Flat-Panel TVs: 10 Things to Know Before You Buy
The world of flat-panel TV technology is evolving rapidly. But it's not all about having the latest, greatest technology. Before you decide which type is right for you, there are several things you should know.
1. There are two varieties: plasma and LCD.
They differ in how they produce the screen pixels — those tiny dots that make up an image. Plasma works by using plasma (ionized gas) to excite phosphor to emit light. LCD units rely on tiny liquid crystal shutters that turn on and off, revealing (and coloring) the backlight.
Since each plasma pixel emits its own light, plasma screens can often have brighter colors and, contrastingly, darker blacks. LCD units, however, use less power.
But characteristics differ widely between brands and models, so technology does not tell the whole tale. In the current market, the main difference between the two is that plasma is commoner in the larger screen sizes.
2. LCD is evolving.
Lately LCD has split into two camps, the original variety using cold cathode fluorescent lamp (CCFL) backlighting, and the new LED LCD units using light-emitting diodes for backlighting. The LEDs may be lined up around the perimeter of the screen, or placed directly behind each LCD. LED LCD units are more energy efficient than first-generation LCD units, and can be thinner — in the range of 1.2 inches, instead of 3 inches.
The Holy Grail is OLED (organic LED) displays, which dispense with the LCD layer and use a separate paper-thin LED for each pixel. These are common in small screens (i.e., cell phones, MP3 player, and digital cameras) but have proven difficult to make in TV sizes.
3. Size matters.
Bigger screens cost more—but you knew that. Keep in mind, though, that screen sizes are measured diagonally. What's available in the stores start under 20 inches and peak somewhere over 65 inches. Units have been made that are larger than 100 inches, but if you have to ask the price, you can't afford it.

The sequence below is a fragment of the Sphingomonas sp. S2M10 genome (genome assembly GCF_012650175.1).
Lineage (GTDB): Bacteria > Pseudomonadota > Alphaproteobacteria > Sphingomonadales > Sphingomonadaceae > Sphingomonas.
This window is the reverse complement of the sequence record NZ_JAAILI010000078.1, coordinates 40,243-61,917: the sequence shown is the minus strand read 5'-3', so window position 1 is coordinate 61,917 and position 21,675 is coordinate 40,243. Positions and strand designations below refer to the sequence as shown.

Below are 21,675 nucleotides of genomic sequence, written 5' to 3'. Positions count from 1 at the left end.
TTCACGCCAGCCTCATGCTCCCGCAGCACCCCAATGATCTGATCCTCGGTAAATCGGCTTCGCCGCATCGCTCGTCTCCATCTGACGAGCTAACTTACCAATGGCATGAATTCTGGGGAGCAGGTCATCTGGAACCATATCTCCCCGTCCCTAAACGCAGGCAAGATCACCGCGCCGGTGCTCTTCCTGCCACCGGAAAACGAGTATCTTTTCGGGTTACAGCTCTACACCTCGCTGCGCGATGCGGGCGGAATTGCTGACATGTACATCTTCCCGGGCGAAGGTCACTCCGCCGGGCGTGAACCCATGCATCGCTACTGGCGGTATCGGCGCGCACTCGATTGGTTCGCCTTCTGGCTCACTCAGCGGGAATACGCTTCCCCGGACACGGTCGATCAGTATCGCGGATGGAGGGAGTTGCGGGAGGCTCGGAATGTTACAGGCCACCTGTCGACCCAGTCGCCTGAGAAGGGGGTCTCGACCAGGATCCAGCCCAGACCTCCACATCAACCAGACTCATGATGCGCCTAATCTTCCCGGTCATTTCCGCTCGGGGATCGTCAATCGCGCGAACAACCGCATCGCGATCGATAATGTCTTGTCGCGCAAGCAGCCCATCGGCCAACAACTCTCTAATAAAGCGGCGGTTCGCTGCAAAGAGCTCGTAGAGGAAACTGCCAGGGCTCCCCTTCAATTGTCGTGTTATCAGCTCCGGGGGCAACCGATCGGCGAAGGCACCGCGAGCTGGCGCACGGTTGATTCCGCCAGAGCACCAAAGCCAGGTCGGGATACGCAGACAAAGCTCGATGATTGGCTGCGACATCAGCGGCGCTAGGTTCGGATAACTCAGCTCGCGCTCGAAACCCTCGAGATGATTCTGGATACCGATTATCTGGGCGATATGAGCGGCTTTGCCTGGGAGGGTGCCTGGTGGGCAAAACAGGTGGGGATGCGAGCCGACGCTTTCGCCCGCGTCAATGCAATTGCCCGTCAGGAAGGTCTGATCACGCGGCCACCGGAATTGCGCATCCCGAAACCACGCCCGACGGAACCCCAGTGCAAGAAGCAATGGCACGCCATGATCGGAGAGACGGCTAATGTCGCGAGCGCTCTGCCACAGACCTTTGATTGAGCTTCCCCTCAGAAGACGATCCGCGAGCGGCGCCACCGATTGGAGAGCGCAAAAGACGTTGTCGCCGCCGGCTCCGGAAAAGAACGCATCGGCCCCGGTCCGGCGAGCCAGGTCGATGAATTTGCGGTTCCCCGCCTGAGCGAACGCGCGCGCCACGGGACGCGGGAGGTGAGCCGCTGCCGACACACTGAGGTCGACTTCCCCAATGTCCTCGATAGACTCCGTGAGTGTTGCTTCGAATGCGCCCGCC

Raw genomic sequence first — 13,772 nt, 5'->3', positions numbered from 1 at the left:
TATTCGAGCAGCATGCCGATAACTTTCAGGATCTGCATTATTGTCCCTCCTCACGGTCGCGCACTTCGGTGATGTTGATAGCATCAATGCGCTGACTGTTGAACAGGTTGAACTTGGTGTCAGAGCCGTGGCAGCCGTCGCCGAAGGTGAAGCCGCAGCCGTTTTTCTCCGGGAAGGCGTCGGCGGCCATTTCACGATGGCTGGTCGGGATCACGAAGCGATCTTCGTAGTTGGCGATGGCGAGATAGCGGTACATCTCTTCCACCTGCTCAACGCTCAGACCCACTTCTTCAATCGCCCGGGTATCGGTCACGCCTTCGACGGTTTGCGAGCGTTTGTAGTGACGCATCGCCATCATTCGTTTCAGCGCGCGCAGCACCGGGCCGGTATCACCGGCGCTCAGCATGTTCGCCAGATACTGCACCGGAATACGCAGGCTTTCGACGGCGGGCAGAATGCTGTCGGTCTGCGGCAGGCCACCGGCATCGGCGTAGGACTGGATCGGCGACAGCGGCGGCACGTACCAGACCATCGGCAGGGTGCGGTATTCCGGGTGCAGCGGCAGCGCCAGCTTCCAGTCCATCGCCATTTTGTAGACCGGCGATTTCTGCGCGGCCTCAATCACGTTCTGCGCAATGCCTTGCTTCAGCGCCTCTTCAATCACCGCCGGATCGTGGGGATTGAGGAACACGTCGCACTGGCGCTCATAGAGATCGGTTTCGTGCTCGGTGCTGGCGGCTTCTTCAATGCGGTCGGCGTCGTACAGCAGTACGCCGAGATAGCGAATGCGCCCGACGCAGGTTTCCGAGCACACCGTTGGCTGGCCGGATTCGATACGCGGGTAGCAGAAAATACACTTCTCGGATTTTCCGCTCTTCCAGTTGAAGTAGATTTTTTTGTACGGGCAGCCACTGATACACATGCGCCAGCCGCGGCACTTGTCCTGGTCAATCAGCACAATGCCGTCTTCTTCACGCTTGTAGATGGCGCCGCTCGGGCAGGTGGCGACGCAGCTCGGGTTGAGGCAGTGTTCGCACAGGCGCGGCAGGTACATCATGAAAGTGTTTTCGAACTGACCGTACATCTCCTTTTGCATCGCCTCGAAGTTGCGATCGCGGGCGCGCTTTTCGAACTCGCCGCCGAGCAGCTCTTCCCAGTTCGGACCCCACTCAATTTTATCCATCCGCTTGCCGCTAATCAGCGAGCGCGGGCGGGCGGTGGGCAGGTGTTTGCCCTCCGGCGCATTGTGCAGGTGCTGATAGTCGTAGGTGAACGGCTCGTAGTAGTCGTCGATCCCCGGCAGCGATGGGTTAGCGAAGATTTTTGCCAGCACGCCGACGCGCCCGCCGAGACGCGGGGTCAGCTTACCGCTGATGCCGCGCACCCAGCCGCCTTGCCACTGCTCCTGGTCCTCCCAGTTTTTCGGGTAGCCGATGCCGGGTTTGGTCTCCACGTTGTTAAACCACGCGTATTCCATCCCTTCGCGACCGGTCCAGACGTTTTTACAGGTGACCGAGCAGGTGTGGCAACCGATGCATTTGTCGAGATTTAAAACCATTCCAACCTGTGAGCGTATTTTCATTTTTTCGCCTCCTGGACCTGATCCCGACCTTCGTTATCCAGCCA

If you don't have access to HD programming, a larger screen will do little more than remind you that you don't have access to HD programming.
4. Resolution matters (somewhat).
Typical resolution, by far, is 1080p, meaning that there are 1,080 lines of pixels on the screen, displayed progressively (one line after the next.) If you are certain that you will never get HD programming, then you might pick a smaller unit with a resolution of 720p. But, remember, few things are certain in life.
5. Check for contrast.
When you see them lined up side by side in the store, you'll see that a big differentiator is not so much color but darkness—can the screen produce a black that is truly black? Plasma has the reputation of being better at this, but some LCDs rival it, especially those using the latest LED LCD technology.
6. Check for blurring.
Meanwhile, when the image involves movement, does it leave a blur? You especially don't want any hint of blurring if you plan to use the unit to play video games. This is supposed to be a non-issue with plasma, and should be a minor issue with the latest LCD units.
7. Know your room.
Experts say the best viewing distance is between 1.5 to 3 times the diagonal screen measurement, so big screens demand big rooms. Meanwhile, LCD units do better in brighter rooms since their screens are less reflective — usually. Anyway, there are always curtains.
8. They're durable.
Both plasma and LCD units should remain usable until the screen brightness fades by 50 percent, and that is expected to take 20 years. Permanent after-images, created by displaying a still picture for hours, are rarely an issue any more.
9. Hollywood loves them.
Flat panel TVs have a different aspect ratio (a rectangular 16:9) than the old-style CRT TVs (a nearly square 4:3). The flat-panel aspect ratio is nearly the same as that used by Hollywood movies since the 1950s, so that modern movies can be shown as-is. When broadcast on TV, such movies often have to be edited so that the scene pans back and forth between whoever is speaking, if they don’t both fit on the "small screen" at the same time. As for majestic vistas, forget it.
10. There are alternatives.
At the high end, flat-panel units have competition from rear-projection units using digital light processing (DLP) technology. But being about a foot thick, they don’t qualify as flat-panel units, and they require bright lightbulbs that need replacing at intervals.
Old-style tube TVs, for that matter, are still for sale. They're built around a cathode ray tube (CRT) which excites phosphors on the inside of the screen using an electron beam. That technology, believe it or not, goes back to 1897.
This article was provided by TopTenREVIEWS.